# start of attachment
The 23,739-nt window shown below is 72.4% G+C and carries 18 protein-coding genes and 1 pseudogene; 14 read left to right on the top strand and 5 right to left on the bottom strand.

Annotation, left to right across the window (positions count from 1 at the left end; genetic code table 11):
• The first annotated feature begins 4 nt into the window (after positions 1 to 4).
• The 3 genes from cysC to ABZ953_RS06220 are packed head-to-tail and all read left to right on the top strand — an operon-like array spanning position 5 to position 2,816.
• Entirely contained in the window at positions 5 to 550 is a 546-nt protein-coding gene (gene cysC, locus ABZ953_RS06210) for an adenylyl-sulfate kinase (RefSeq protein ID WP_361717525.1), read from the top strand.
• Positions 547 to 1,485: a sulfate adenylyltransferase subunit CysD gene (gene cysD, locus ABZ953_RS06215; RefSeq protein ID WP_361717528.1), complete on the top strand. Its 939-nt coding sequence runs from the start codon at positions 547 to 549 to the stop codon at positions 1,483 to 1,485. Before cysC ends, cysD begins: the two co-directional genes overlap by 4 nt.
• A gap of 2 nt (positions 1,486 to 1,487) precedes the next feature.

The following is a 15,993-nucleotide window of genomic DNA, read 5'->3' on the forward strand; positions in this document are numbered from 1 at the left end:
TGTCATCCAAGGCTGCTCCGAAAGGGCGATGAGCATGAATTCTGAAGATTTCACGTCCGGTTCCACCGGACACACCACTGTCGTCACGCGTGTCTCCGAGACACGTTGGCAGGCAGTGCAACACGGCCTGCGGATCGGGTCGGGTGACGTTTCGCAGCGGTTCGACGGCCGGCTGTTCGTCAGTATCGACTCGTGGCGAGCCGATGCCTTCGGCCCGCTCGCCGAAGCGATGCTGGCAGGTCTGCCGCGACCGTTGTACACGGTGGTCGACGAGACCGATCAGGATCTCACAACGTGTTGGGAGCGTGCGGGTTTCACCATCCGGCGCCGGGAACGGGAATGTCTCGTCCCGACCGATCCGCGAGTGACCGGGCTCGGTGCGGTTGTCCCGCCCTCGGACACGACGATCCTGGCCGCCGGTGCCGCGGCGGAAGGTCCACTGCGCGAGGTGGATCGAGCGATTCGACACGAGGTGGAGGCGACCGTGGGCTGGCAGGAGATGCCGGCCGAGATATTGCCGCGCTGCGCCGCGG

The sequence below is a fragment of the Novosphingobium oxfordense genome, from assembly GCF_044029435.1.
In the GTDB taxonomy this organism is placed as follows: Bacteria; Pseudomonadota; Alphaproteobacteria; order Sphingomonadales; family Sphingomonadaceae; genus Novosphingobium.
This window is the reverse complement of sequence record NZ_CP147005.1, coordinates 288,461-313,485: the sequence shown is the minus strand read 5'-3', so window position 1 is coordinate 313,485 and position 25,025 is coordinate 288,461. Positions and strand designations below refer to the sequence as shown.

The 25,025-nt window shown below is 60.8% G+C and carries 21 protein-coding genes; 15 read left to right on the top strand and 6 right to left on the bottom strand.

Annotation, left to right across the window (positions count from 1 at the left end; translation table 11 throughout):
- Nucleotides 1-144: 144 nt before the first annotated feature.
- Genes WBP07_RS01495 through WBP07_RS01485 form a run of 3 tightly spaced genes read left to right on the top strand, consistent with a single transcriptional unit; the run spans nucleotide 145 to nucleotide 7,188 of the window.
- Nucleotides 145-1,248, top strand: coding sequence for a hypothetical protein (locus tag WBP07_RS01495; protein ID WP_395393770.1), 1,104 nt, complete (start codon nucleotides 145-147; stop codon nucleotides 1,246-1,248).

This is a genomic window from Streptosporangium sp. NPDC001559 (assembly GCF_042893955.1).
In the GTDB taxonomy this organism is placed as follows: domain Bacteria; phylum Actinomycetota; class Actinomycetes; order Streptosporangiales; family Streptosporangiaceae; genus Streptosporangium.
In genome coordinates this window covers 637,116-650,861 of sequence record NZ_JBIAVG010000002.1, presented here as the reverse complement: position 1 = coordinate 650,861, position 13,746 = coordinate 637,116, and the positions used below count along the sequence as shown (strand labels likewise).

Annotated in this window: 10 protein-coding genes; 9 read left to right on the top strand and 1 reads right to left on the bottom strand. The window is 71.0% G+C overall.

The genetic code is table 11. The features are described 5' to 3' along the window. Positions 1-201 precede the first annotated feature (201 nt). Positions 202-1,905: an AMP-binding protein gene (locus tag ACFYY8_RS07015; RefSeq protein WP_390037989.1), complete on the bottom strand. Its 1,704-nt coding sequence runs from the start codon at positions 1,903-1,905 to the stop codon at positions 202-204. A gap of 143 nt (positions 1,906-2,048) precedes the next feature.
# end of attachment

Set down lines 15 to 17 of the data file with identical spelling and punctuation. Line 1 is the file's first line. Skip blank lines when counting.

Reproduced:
- Nucleotides 1-144: 144 nt before the first annotated feature.
- Genes WBP07_RS01495 through WBP07_RS01485 form a run of 3 tightly spaced genes read left to right on the top strand, consistent with a single transcriptional unit; the run spans nucleotide 145 to nucleotide 7,188 of the window.
- Nucleotides 145-1,248, top strand: coding sequence for a hypothetical protein (locus tag WBP07_RS01495; protein ID WP_395393770.1), 1,104 nt, complete (start codon nucleotides 145-147; stop codon nucleotides 1,246-1,248).